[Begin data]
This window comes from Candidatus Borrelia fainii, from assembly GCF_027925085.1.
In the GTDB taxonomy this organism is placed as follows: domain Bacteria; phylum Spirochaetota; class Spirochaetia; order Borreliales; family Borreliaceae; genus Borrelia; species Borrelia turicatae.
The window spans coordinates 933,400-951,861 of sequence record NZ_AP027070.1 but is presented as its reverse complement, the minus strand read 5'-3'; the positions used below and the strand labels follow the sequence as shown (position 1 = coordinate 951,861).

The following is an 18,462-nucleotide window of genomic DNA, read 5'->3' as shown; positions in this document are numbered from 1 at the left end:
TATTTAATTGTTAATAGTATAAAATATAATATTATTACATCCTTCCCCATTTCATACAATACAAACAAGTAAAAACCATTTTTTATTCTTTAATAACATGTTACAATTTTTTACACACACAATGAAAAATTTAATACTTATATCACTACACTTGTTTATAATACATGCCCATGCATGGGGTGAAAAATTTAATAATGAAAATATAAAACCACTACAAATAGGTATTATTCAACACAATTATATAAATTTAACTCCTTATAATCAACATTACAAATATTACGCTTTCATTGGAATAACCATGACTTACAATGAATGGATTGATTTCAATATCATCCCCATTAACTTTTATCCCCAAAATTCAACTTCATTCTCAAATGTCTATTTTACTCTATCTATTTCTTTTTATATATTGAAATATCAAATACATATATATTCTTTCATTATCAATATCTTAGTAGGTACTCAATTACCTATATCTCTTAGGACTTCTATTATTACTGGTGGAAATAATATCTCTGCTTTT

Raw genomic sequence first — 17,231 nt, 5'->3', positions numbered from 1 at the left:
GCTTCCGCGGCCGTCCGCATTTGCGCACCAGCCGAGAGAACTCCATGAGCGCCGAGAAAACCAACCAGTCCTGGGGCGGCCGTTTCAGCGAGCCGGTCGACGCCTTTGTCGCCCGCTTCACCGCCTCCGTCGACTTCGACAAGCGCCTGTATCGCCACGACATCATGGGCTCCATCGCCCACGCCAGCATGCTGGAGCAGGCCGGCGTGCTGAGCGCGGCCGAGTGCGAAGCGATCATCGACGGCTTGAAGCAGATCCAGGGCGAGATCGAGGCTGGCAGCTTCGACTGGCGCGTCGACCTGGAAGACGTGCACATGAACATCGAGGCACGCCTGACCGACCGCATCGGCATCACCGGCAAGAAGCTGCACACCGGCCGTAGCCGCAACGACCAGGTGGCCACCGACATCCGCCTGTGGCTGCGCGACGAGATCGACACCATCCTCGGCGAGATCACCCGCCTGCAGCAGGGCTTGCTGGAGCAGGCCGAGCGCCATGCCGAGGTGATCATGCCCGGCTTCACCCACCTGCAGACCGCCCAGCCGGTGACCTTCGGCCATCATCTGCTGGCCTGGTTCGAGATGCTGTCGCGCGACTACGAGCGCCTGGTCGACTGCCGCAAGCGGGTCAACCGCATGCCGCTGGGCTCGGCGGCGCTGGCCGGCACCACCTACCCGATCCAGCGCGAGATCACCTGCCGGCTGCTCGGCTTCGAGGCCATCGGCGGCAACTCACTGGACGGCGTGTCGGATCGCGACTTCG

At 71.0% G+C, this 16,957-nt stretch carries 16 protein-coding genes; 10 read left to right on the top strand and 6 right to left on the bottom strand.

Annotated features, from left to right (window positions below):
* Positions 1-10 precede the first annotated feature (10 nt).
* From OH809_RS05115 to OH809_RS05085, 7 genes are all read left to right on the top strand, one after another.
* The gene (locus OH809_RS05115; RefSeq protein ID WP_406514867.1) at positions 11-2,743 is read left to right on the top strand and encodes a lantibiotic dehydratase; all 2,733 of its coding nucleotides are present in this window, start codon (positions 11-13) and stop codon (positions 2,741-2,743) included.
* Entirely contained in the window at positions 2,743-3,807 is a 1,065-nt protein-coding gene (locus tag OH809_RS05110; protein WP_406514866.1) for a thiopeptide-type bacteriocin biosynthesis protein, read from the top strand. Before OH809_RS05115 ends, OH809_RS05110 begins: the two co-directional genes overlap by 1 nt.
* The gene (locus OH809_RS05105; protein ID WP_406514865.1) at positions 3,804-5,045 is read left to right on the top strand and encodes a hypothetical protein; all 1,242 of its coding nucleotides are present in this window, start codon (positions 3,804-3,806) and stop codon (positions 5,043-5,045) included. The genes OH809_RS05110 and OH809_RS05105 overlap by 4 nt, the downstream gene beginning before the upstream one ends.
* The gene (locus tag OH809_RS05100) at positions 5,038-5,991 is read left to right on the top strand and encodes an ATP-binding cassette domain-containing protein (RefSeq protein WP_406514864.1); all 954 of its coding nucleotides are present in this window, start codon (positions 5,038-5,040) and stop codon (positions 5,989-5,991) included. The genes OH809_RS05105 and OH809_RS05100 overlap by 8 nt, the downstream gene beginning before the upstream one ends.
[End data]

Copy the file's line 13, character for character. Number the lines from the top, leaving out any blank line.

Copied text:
* Entirely contained in the window at positions 2,743-3,807 is a 1,065-nt protein-coding gene (locus tag OH809_RS05110; protein WP_406514866.1) for a thiopeptide-type bacteriocin biosynthesis protein, read from the top strand. Before OH809_RS05115 ends, OH809_RS05110 begins: the two co-directional genes overlap by 1 nt.